Reliable and Traceable Temperature Measurements Using Thermocouples
Reliable and Traceable Temperature Measurements Using Thermocouples
Key to ensuring process efficiency and product consistency
Temperature is the most frequently measured process variable in almost all industrial sectors from the chemical industry to glass and ceramics, refrigeration and power generation. During many manufacturing processes, continuous temperature control is an important part of product quality assurance and a matter of avoiding malfunctions or detecting them at an early stage. Measuring points can be located at different places such as in containers, pipe systems, machines, ovens or reactors, whereby different gaseous, liquid or solid media, for instance, steam, water, oil or special chemical substances may be involved. In view of these extremely complex tasks, flexibility is one of the most important requirements for measurement technology and signal processing. And this is where thermocouples, which can be adapted to almost all measuring tasks due to their simple design, become relevant. The basic design and operating principle of thermocouples are described in this paper; issues relating to calibration, traceability and measurement uncertainty are addressed. Recent developments to improve temperature measurement with thermocouples are presented. New, drift-optimised thermocouples, novel designs and alternative calibration methods are described, and their advantages over conventional thermocouples or calibration methods are specified.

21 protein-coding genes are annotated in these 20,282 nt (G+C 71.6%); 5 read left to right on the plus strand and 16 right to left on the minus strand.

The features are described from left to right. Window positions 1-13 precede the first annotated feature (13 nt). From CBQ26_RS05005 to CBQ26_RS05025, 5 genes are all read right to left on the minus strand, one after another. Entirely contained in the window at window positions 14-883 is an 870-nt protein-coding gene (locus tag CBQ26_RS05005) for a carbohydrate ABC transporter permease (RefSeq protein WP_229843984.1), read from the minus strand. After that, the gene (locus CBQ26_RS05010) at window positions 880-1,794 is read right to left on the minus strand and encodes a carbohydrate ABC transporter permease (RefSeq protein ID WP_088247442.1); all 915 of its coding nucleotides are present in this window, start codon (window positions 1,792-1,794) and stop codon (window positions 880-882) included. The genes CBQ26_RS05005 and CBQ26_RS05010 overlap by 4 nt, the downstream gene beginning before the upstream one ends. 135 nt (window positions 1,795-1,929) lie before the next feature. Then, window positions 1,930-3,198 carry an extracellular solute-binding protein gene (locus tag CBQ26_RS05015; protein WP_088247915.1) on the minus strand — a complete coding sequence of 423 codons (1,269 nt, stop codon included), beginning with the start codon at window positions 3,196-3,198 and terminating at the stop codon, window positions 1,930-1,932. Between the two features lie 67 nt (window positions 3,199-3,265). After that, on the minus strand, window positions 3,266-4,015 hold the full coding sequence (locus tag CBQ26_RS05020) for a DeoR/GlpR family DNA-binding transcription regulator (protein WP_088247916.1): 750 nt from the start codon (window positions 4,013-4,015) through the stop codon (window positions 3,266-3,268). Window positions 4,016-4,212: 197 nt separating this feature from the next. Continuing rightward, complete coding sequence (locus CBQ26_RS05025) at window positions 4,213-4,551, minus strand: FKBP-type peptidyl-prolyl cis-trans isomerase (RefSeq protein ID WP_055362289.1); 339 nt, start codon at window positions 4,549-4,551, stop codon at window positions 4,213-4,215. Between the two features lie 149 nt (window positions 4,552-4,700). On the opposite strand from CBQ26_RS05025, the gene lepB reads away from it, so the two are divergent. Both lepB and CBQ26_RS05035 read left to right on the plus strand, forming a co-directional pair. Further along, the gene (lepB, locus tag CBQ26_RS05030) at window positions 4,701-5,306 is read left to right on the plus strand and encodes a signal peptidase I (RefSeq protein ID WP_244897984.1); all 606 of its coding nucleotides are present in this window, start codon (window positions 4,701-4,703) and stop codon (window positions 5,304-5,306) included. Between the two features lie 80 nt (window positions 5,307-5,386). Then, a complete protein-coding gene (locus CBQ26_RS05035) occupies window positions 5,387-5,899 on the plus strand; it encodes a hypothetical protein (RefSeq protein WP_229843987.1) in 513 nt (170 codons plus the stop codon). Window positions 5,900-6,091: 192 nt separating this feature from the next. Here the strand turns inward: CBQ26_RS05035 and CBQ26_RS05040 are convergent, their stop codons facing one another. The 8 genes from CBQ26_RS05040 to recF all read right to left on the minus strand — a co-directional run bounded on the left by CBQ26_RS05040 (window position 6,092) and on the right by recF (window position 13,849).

The accurate control of temperature is the key to ensuring process efficiency and product consistency in industrial production processes. One basic requirement in this respect is reliable temperature measurements which are traceable to the International Temperature Scale of 1990 (ITS-90) (1) and have low measurement uncertainty and high reproducibility.
Thermocouples are the most widely used temperature sensors. Their basically simple design, their practicability, as well as their wide range of application (–270°C–2700°C) are reasons for their use in industrial temperature measurement and control technology. Furthermore, existing documentary standards (2–4) defining the temperature-electromotive force (emf) characteristics of different standard thermocouple types ensure that, for most applications, thermocouples of known quality and characteristics are readily available. The principles of thermocouple thermometry were outlined by William Thomson (Lord Kelvin) in the mid-19th century. He established the relationship between the principle thermoelectric effects discovered by Seebeck (1821) and Peltier (1834) and verified the effect now known as the Thomson effect. A general overview of thermocouple properties and applications can be found in (5–8).
The main problem in accurate temperature measurement with thermocouples are structural changes in the thermocouple wires due to external mechanical influences and even by thermal stress alone. This leads to local changes of the Seebeck coefficient (one refers here to thermoelectric inhomogeneities), which result in drift effects and consequently in erroneous temperature measurements.